Isolation of Epidermophyton floccosum from a Persian squirrel (Sciurus anomalus)
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- Hosseininejad, M., Ebrahimi, A. & Hosseini, F. Comp Clin Pathol (2010) 19: 215. doi:10.1007/s00580-009-0829-4
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The Persian squirrel (Sciurus anomalus) is a small-sized rodent which lives mainly in oak forests in Iran and is also kept as a pet animal. Dermatophytes are of potential zoonotic importance in squirrels. The present study describes isolation of Epidermophyton floccosum, an important dermatophyte from a clinically infected Persian squirrel and represents the first report of its isolation.
KeywordsEpidermophyton floccosumPersian squirrelSciurus anomalus
The Persian squirrel (Sciurus anomalus) is a small rodent which lives in oak forests in the North West and west provinces of Iran. During recent years, these animals have increasingly been kept as pets. Their potential zoonotic importance among which mycotic infections are of more importance is becoming evident. Dermatophytes have been isolated from exotic pets including rabbits, guinea pigs, mice, rats, hamsters, gerbils, chinchillas, ferrets, and hedgehogs (Beynon et al. 1991). There is no report of the isolation of Epidermophyton floccosum from squirrels and this is the first report in this field. Considering the potential zoonotic importance of this fungus in humans, this isolation emphasizes the potential zoonotic risk of squirrels as pets.
A 1-year-old, male Persian squirrel was referred to the veterinary clinic of Shahrekord University, Iran. The main problem was the presence of a focal circular alopecia on the right flank and a lesion which had been present for 2 weeks.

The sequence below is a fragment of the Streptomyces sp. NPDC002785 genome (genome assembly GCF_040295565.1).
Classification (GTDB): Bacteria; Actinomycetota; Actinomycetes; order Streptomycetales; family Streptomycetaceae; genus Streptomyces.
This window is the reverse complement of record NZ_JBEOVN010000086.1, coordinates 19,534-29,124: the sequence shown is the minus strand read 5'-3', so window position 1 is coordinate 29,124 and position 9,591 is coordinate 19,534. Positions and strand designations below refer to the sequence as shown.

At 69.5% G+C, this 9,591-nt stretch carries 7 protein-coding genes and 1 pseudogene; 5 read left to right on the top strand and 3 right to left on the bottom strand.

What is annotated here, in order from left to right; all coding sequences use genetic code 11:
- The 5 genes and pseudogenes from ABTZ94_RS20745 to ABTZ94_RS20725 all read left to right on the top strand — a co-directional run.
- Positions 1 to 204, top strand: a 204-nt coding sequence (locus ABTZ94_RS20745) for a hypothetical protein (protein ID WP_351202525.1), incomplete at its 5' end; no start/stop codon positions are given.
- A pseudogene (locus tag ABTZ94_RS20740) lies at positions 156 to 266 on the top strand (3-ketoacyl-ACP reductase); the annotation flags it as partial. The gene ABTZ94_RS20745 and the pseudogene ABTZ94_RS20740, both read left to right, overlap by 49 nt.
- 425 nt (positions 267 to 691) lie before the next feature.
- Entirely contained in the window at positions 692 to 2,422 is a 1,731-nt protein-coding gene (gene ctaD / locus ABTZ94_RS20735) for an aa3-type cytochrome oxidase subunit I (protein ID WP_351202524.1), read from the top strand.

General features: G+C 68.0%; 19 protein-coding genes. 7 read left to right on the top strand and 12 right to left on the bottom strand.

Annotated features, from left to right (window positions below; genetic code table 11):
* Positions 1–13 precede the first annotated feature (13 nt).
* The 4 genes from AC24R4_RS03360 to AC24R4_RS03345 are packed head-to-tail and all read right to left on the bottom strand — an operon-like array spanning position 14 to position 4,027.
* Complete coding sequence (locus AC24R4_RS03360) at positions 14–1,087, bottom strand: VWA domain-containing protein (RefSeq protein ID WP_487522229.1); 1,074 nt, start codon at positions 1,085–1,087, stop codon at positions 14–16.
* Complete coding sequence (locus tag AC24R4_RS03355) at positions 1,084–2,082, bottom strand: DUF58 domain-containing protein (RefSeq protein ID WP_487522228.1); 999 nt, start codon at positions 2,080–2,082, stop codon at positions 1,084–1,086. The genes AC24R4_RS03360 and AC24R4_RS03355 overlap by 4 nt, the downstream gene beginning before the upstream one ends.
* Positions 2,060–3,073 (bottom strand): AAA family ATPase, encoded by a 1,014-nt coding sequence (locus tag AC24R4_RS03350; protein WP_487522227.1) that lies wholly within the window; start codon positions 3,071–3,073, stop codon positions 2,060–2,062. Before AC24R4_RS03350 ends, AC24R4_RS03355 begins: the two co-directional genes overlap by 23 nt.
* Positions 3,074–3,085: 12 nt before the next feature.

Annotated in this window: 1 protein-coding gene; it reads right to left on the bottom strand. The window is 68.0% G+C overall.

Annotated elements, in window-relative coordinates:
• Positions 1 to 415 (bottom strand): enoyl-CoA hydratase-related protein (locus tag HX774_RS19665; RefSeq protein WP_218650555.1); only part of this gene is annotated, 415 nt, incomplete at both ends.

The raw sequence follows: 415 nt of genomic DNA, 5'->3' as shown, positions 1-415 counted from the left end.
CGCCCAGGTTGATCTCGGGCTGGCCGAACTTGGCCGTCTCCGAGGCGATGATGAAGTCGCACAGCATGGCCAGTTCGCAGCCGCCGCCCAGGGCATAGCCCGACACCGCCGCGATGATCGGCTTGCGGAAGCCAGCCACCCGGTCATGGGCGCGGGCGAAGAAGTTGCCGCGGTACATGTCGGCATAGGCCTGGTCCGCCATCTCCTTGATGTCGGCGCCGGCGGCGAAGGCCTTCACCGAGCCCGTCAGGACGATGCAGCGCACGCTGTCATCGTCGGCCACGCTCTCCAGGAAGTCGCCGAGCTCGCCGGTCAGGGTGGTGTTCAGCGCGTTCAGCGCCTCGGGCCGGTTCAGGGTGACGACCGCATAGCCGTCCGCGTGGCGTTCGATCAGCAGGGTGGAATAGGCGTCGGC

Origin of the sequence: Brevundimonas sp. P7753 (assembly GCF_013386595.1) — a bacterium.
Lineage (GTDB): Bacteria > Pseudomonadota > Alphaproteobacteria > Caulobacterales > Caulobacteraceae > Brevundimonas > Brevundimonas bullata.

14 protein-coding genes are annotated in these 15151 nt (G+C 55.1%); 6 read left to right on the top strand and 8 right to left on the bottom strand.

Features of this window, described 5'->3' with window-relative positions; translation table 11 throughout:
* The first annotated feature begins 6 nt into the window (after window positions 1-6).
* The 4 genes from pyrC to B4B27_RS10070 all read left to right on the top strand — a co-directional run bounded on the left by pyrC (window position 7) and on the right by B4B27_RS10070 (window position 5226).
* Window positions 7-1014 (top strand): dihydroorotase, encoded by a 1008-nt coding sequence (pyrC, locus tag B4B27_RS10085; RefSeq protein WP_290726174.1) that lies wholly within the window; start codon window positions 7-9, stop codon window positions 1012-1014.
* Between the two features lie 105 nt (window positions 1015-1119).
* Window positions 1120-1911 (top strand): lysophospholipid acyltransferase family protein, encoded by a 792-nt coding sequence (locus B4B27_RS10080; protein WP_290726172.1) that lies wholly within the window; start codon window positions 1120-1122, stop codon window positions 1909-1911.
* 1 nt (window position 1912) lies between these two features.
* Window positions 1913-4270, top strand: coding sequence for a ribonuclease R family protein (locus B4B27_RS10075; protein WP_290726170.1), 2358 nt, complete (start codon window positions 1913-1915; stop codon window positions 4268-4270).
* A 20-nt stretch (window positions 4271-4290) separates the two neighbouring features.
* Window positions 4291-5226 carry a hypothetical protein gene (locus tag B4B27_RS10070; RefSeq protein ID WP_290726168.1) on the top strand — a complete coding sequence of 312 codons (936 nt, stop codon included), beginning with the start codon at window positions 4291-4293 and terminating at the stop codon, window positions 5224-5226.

Materials and methods
Specimens from fur and skin scraping were collected from the margin of the lesion and sent to the mycology laboratory, where they were cultured on plates containing Sabouraud dextrose agar containing chloramphenicol and cycloheximide. Plates were incubated at 25–30°C and regularly examined for the growth of suspected dermatophyte colonies for 30 days. All colonies were submitted for slide cultures. The fungi were identified by their macroscopic and microscopic morphological characteristics.
Results and discussion
Based on macroscopic and microscopic cultural characteristic, E. floccosum was the only isolated fungus. Epidermophyton is a filamentous fungus and one of the three fungal genera classified as dermatophytes and is distributed worldwide. Man is the primary host of E. floccosum. The genus Epidermophyton contains two species; E. floccosum and Epidermophyton stockdaleae. E. stockdaleae is known as non-pathogenic, leaving E. floccosum as the only species capable of causing infection in humans (Larone 1995).
There are a few reports of the isolation of dermatophytes from squirrels. These include isolation of Microsporum gypseum, Microsporum cookei, and Tricophyton mentagrophytes (Caffara and Scagliarini 1999; Khosravi and Mahmoudi 2003; Rostami et al. 2006). A study was carried out in Iran to investigate fungal flora of Persian squirrels and M. canis, M. gypseum, M. persicolor, and T. mentagrophytes were isolated. Clinical signs of dermatophytosis were seen in squirrels infected with M. gypseum and T. mentagrophytes (Rostami et al. 2006).
In a study detecting for the prevalence of dermatophytes in a human population in south west Iran, E. floccosum was the second most prevalent isolated dermatophyte (Mahmoudabadi 2005).
Based on this case study, E. floccosum can cause clinical ring worm disease in squirrels and requires further investigation. The isolation of this dermatophyte should result in awareness of its potential zoonotic consequences in pet squirrel owners and those who are in close contact with them.